"I am in favor of safety locks on guns. I am in favor of persuing technology that allows only the owner of a gun to fire it. I respect and will continue to adhere to the Second Amendment of the United States, but I think it's obvious there are measures we can take, [such as] instant background checks at gun sales.... [Even so,] I could still take you to a Web site that teaches kids how to make a pipe bomb.... I could show you where we sell video games where the object is to kill policemen. There's a new movie that just came out which is remarkable. It's called "Fight Club." The whole movie is these young men maiming each other. It's just a gratutious display of violence."

On Congress' rejection of the Comprehensive Test Ban Treaty:
"I opposed the ratification of the Comprehensive Test Ban Treaty.... We want to have test bans, but we don't have the capability now to either safeguard or monitor our own nuclear inventory, but as important, we don't have the capability to monitor rogue states who might, like the North Koreans, sign a treaty but then violate it.... We should have delayed the vote on the treaty because it was clearly not ratifiable. And when we don't ratify treaties that any President of the United States pushes, then it erodes the ability of the institution of the Presidency to be able to negotiate with foreign countries. That was the damage we inflicted by not ratifying the treaty.... Unfortunately, a lot of Americans don't seem to care."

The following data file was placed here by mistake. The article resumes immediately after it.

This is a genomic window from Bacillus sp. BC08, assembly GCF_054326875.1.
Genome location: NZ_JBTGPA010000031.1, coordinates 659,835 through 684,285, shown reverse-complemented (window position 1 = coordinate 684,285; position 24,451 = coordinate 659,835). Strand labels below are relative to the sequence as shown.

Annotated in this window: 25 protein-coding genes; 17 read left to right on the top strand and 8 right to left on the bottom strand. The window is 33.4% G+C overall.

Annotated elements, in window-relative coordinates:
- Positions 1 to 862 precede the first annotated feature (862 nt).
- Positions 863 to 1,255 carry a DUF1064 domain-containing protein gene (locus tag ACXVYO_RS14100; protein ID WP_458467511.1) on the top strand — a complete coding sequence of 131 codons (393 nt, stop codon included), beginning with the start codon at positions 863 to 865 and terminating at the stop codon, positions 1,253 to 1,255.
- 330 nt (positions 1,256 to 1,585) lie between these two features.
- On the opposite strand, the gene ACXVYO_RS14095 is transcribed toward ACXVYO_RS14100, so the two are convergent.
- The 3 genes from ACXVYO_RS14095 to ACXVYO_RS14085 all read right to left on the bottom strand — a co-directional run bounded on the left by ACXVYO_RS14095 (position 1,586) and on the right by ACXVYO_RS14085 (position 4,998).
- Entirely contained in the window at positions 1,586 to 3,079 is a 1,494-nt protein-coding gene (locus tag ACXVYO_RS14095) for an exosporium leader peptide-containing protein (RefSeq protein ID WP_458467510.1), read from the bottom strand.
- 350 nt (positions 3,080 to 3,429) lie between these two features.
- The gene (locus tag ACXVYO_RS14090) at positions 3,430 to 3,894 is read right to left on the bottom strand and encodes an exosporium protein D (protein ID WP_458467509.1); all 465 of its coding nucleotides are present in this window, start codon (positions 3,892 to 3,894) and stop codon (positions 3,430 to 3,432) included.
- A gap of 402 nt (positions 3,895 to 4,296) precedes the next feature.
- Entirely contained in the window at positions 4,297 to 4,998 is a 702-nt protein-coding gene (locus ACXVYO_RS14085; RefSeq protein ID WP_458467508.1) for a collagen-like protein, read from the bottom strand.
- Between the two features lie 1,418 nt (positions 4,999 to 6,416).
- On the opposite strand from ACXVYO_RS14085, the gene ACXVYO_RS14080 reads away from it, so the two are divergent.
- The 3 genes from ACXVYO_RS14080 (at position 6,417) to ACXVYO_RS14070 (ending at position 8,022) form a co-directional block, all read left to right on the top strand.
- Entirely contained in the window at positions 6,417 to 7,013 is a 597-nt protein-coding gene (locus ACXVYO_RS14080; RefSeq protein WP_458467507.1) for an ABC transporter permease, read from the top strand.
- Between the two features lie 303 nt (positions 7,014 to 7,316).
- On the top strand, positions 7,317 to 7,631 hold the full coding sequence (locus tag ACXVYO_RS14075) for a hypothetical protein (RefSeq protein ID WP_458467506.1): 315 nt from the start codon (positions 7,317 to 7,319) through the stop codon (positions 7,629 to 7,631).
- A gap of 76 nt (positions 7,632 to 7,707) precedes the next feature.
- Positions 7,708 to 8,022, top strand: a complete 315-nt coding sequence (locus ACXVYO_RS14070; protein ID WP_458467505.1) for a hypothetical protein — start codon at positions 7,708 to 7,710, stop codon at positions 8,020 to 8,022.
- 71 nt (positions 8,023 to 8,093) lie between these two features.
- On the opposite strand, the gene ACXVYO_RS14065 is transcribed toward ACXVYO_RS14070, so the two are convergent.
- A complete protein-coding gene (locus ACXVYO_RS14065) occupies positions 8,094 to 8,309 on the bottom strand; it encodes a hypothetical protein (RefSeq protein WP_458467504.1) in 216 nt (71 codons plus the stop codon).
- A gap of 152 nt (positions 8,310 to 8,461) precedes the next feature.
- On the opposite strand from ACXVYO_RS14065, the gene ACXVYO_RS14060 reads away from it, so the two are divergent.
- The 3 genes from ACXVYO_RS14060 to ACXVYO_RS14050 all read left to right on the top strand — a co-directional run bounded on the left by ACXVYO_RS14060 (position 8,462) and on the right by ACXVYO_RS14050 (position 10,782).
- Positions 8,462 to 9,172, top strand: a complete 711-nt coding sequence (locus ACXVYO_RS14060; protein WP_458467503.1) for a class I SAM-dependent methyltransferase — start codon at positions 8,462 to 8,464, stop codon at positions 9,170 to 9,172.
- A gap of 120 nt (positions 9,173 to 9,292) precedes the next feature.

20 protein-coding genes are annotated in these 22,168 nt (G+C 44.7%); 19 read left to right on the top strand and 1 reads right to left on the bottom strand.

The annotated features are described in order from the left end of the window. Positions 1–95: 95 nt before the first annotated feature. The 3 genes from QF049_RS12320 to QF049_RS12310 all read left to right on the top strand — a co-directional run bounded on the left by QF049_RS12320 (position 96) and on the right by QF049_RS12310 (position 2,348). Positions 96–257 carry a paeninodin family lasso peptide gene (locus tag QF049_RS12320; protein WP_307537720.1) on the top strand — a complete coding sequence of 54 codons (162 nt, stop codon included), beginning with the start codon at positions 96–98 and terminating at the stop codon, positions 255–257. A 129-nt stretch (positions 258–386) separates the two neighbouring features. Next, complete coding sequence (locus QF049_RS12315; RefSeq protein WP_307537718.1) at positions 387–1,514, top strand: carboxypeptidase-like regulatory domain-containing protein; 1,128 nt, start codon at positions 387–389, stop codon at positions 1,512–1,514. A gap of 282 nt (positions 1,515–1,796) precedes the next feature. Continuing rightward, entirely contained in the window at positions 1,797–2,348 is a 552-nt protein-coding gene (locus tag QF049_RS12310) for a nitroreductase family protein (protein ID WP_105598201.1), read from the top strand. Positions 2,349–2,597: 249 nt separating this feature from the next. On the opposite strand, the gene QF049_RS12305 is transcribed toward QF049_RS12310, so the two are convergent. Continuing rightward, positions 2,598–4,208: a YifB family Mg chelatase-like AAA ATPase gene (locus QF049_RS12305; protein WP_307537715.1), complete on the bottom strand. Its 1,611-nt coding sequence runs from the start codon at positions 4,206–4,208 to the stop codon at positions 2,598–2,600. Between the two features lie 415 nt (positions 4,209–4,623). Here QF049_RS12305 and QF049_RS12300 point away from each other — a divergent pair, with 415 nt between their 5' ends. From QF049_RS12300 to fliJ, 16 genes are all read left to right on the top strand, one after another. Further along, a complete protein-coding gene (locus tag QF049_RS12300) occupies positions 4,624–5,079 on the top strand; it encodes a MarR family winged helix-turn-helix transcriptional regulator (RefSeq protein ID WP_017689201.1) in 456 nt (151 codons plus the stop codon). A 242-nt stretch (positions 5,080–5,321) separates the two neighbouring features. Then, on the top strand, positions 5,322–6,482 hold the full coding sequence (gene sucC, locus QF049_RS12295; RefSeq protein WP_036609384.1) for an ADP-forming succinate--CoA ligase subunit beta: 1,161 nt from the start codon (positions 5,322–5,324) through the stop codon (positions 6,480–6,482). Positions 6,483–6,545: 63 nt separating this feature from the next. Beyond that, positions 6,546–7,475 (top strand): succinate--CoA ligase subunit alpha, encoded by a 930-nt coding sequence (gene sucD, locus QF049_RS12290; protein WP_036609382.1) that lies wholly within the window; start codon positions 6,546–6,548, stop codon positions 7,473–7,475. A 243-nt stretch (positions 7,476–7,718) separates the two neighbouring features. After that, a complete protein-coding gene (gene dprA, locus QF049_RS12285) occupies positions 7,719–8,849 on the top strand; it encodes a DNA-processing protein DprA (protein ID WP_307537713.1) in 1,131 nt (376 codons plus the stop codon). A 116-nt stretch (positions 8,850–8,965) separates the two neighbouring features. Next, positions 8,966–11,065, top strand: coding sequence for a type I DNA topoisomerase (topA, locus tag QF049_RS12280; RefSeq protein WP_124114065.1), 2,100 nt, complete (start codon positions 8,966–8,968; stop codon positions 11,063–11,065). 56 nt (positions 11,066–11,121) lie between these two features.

On health care:
"We have to have every child in America have access to health care. I would not only support a nutrition program, but we have to look at a number of other programs and expand those that work, if necessary, and also have new ones if we need to. But I would like to see a lot of those be public-private partnerships and see a lot of that burden taken up by private entitites and corporations and at the state and local level as opposed to creating new bureaucracies in Washington....

"[We should] put 10% of the surplus into Medicare. The issue of health care in America, ranging from our obligation to our veterans to the aging baby-boomer generation, is probably the most difficult we face. It's going to take tough decisions.... It's gonna cost more money."

On tobacco:
"Americans pay $60 billion in taxes a year in the form of Medicare and Medicaid expenses in order to treat tobacco-related illnesses. I'm trying to reduce that tax burden. I'm not trying to increase it. If you increase the price of a pack of cigarettes and use the money for youth antismoking programs, for treatment of tobacco-related illness and research on the causes of tobacco-related illnesses, I think it's an appropriate role for government."

On H1-B visas for technical workers:
"Any additional visas would have to be O.K.'d by the Labor Dept. And fees would be used for retraining.... Perhaps the greatest challenge would be to train these young workers."